Stories about San José

The Beguiling Bronzes of Fourth Avenue

Updated: Jul 1, 2018



Perhaps the most emotionally moving work of art in Costa Rica, this is the statue of Anne Frank as she is being led away by the Nazis.


Downtown San Jose's Fourth Avenue boasts a variety of statues depicting people from saints to street sweepers.

by Michael Miller

(December, 2014)


Beguiling bronzes of Fourth Avenue.  Avenida Cuatro (4th Avenue) in Downtown San José, Costa Rica is known as “The Other Pedestrian Walkway.” It runs parallel to Avenida Central, only two blocks south.  When compared to the more famous Avenida Central, which boasts the National Theater, the museums and many upscale shops, 4th Avenue is considerably more down-market, more working class.


But what might surprise you is the amount of public art that you will find on 4th Avenue.  The 4th Avenue walkway boasts a number of fascinating statues.  These pieces of public art make a walk down the Avenue well worth your time, and they are some of the wonderful surprises of Downtown San José.


Here are three of them:


"Christ of the Highway," a statue on the grounds of the Church of Our Lady of Mercy, shows a benevolent looking Jesus as he blesses the traffic passing by. Since this photo was taken at Christmas time, a billboard on a nearby building shows Saint Nick who appears to be waiving at Jesus.

At the western edge of the 4th Avenue Walkway is a beautiful church, called La Iglesia de Nuestra Señora de Merced (The Church of our Lady of Mercy).  In a garden next to the church is a particularly eye-catching statue of Jesus.  It shows Jesus standing with his arms outstretched facing the on-coming automobile traffic of the very busy intersection of Paseo Colon and Avenida 2.  He appears to be blessing the travelers.  The statue is called “Cristo del Camino” (Christ of the Highway).


The cross street is Calle 14 (14th Street).


Here's a surprise you would not expect!!! A statue of John Lennon sits on a park bench in the plaza in front of the Soledad Church.

At the opposite end of the 4th Avenue Walkway you will see another church.  This one is called Iglesia la Soledad.  Here you will find a small open plaza in front of the church with several park benches.  Look at the benches.  You will find a statue of a man sitting on one of the benches.  The man is John Lennon.  Beside him is a small brass plaque that contains a line, in Spanish, from the song “Imagine.”


This statue may be the most popular work of art in Costa Rica, since everyone wants to get their picture taken next to John Lennon.

People are often mystified why there is a statue of John Lennon in San Jose. The best explanation is that he was a symbol of peace during his lifetime, and Costa Rica is often called "The Republic of Peace." This statue has become a very popular spot, since you can sit next to the famous Beatle and get your picture taken.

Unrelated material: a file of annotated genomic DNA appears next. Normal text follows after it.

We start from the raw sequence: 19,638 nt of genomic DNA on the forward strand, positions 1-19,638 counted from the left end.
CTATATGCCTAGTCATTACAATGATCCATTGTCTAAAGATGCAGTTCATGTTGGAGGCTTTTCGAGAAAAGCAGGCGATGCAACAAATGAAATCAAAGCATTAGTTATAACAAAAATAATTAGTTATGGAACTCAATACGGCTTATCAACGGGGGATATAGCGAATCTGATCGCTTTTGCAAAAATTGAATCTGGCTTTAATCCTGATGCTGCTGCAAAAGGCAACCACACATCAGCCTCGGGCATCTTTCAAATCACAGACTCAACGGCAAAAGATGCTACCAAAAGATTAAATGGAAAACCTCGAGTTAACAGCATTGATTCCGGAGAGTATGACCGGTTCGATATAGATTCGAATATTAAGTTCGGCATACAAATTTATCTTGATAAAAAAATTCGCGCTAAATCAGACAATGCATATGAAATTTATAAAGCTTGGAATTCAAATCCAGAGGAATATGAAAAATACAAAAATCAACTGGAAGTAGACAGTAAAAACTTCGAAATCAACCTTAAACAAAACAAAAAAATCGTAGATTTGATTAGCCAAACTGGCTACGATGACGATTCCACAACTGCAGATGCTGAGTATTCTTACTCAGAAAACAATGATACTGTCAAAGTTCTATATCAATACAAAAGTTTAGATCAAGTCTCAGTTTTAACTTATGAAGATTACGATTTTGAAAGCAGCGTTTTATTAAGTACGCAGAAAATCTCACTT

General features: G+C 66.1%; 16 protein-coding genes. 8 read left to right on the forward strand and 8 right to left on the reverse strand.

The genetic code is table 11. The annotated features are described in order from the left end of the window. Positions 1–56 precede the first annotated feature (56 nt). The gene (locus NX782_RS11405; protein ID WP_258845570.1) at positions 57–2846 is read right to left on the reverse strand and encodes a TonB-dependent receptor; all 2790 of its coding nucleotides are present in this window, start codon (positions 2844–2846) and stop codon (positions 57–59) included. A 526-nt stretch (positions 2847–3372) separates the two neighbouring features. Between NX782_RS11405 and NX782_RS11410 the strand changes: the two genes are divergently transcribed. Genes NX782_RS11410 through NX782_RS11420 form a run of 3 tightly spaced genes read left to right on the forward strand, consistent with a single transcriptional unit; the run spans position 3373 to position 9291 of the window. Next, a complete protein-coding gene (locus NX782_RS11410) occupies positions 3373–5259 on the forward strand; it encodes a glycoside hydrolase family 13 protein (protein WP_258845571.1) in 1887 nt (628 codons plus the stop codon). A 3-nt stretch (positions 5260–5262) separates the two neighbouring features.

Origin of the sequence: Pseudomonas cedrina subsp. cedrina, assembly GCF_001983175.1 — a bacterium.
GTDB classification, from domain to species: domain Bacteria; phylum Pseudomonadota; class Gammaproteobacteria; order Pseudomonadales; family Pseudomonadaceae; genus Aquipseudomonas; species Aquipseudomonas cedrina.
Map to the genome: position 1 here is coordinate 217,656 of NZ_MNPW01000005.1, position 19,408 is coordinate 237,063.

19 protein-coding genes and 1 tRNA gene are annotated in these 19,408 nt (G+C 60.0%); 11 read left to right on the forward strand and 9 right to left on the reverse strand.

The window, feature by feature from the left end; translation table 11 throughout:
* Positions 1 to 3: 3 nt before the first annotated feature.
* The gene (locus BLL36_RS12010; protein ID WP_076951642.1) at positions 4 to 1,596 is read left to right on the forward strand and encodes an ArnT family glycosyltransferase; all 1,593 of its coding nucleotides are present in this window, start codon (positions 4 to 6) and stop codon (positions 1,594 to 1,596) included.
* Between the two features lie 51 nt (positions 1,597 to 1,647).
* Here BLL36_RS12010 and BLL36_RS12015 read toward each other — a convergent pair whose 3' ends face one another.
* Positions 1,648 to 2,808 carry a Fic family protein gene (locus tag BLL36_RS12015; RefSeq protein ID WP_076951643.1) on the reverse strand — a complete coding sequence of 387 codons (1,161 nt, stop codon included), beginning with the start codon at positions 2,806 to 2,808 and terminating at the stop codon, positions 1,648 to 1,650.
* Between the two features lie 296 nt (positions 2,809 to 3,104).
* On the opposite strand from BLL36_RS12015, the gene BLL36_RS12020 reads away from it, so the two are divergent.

Another way to find the John Lennon statue is to walk under the Chinese Arch on Avenida 2.  The statue is one block south of the Arch. The cross street is Calle 9 (9th Street).


With hands bound, gazing heavenward, 15 year-old Jewish girl Anne Frank as she is being led away by the Nazis.

By far, the most poignant of the statues on 4th Avenue can be found next to the Cathedral Metropolitana.  On the south side of the Cathedral, just outside the wrought iron fencing, there is a small inconspicuous statue of a young girl standing on a waist-high pedestal.  Tens of thousands of people walk by this statue every day without ever noticing it.  Or if they do notice it, most have no idea what it is or what it means.


The girl on the pedestal is looking heavenward, and if you look closely, you will see that her hands are bound.  The girl is Anne Frank, the 15 year old Jewish girl who was led away by the Germans to a concentration camp.  She later died in the Nazi death camps.


This after-dark photo of the statue of Anne Frank, shows why some say this is the most moving work of art in San Jose.

The statue of Anne Frank was a gift from the people of Holland, a country that suffered greatly in World War II, to the peace-loving people of Costa Rica.  It was presented by the Dutch embassy in 2008 to serve as a painful reminder of the horrors of Nazism.


The cross street is Calle Centro (Center Street).


Downtown San José is full of wonderful little gems. These are just a few of the many works of public art you can find around this fascinating city. They are all part of the real San José.


Michael Miller is the author of the first and only guide book that focuses on Downtown San José, Costa Rica, titled The Real San José. Paperback copies are available for sale at selected retail outlets in San José.  An electronic version of The Real San José is available at Amazon/Kindle.  To access it, click here.


Your questions and comments are always welcomed. You can contact Michael directly by email: therealsanjose@gmail.com You can see additional stories that Michael has written about Downtown San José at his website:  TheRealSanJose.com



© 2018 by Michael Miller of The Real San José

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